Planning Resources to Consider in Planning New Water Trails
Water trails are a unique form of recreation – in its simplest form it consists of floating with minor balance and navigation. However, the ability to reach the water’s edge is probably one of the largest obstacles to participation.
This plan lays out multiple strategies for enhancing Iowa’s system of state-designated water trails. Some suggest new trail routes. Many strategies simply enhance the use of existing trails for more people while conserving the resources—the soil, water, and vegetation—that make our experience possible. A few strategies recommend new experience types, such as remote, multi-day trips. Most paddlers in Iowa who provided input told us the only reason they don’t paddle more frequently is limited time. The water trails program would like to change that by supporting the development of more well-designed trails throughout the state to decrease travel time. We’ve also developed several standardized features for State designated water trails in response to paddler and water trail manager support. These features include hazard warning and wayfinding signage as well as access and parking design and will increase water trail user satisfaction and expectations without becoming a burden to water trail developers and managers.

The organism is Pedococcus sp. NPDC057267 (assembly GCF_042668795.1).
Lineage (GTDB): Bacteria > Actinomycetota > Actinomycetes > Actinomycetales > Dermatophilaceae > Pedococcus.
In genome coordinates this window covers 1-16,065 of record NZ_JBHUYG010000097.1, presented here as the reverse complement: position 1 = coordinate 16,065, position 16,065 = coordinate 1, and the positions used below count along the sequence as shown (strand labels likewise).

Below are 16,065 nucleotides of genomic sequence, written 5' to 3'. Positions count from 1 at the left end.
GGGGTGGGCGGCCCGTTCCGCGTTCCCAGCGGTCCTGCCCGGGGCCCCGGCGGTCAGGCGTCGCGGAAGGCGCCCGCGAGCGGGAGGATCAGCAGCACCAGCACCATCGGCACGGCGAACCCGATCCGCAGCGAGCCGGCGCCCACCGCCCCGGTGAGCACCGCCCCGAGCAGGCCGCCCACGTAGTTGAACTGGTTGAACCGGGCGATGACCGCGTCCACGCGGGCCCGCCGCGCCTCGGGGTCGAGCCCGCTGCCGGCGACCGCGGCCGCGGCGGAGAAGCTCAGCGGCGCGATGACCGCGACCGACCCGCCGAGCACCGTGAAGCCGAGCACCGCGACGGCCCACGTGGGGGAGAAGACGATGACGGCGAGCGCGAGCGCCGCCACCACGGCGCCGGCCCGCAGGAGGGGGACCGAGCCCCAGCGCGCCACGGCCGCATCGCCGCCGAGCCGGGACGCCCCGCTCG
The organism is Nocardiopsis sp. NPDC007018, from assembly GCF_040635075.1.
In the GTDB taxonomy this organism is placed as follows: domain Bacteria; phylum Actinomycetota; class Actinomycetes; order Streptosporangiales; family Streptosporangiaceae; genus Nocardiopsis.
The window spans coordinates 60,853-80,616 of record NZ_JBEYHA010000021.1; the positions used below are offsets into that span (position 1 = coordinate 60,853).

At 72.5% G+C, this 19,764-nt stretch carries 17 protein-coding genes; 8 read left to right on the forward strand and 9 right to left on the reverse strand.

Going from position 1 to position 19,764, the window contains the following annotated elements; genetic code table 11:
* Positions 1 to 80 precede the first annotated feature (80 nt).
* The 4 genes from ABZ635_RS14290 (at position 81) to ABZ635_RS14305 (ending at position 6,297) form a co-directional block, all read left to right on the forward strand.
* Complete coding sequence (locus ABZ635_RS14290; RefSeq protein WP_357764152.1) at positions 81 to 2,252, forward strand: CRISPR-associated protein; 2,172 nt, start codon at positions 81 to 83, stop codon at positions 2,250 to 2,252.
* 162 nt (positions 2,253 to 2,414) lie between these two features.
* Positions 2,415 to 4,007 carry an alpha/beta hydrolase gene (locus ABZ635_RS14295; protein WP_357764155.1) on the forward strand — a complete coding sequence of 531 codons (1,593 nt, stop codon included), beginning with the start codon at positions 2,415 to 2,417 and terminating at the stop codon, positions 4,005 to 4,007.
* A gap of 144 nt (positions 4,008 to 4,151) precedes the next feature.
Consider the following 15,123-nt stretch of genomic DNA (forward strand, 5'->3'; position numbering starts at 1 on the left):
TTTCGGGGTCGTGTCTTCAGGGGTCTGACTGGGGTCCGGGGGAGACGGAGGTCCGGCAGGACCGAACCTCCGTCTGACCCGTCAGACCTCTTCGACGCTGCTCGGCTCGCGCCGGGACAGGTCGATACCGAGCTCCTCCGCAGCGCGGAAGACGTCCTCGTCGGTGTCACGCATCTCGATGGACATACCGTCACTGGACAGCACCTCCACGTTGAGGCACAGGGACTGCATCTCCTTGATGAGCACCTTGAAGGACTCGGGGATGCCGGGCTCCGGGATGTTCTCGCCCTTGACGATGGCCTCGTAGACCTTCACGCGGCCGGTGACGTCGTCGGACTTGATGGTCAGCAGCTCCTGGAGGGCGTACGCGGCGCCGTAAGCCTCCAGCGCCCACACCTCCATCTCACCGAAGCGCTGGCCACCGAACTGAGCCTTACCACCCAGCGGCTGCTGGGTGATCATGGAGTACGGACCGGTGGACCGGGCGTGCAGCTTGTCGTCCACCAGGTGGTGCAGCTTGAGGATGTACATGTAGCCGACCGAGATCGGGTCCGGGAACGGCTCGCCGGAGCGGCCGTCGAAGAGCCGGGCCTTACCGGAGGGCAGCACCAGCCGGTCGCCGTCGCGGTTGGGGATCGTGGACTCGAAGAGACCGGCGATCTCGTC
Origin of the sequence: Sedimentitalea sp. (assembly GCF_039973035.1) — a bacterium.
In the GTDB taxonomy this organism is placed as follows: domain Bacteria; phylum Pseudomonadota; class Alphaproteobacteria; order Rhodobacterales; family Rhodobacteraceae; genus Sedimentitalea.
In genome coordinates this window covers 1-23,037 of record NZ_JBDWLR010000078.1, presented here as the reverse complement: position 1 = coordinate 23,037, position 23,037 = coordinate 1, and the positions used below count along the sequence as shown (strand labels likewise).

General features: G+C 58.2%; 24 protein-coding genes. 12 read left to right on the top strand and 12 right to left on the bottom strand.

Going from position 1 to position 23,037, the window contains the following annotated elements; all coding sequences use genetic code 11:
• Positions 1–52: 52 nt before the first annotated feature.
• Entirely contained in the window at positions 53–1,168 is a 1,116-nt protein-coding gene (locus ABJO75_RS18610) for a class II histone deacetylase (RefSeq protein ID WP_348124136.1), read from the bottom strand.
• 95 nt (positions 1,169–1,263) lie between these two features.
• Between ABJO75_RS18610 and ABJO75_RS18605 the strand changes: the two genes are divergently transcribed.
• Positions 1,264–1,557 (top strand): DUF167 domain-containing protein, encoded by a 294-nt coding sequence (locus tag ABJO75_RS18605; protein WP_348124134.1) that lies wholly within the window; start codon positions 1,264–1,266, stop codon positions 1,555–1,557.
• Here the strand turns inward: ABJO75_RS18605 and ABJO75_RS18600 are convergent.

Published January 01, 2014
Fifty years ago President Johnson set in motion the establishment of a national system of trails for America. Since LBJ’s famous speech outlining his vision, America has accomplished much . . .
The phenomena of thru-hiking has been on a dramatic rise, spurring hikers to venture onto increasingly remote and challenging trails over extended periods of time. Despite the recent popularity of thru-hiking, the field remains relatively unstudied. In recreation, the expectations held beforehand have been linked to perceptions after an activity, but this has not been explored in thru-hiking.
This study evaluated pack weight to understand the limits of long-term load carriage. Participants were Appalachian Trail hikers who attempted to complete the entire trail in the 2012 season.
The purpose of this research was to examine the outcomes prompting hiking along the Appalachian Trail (AT).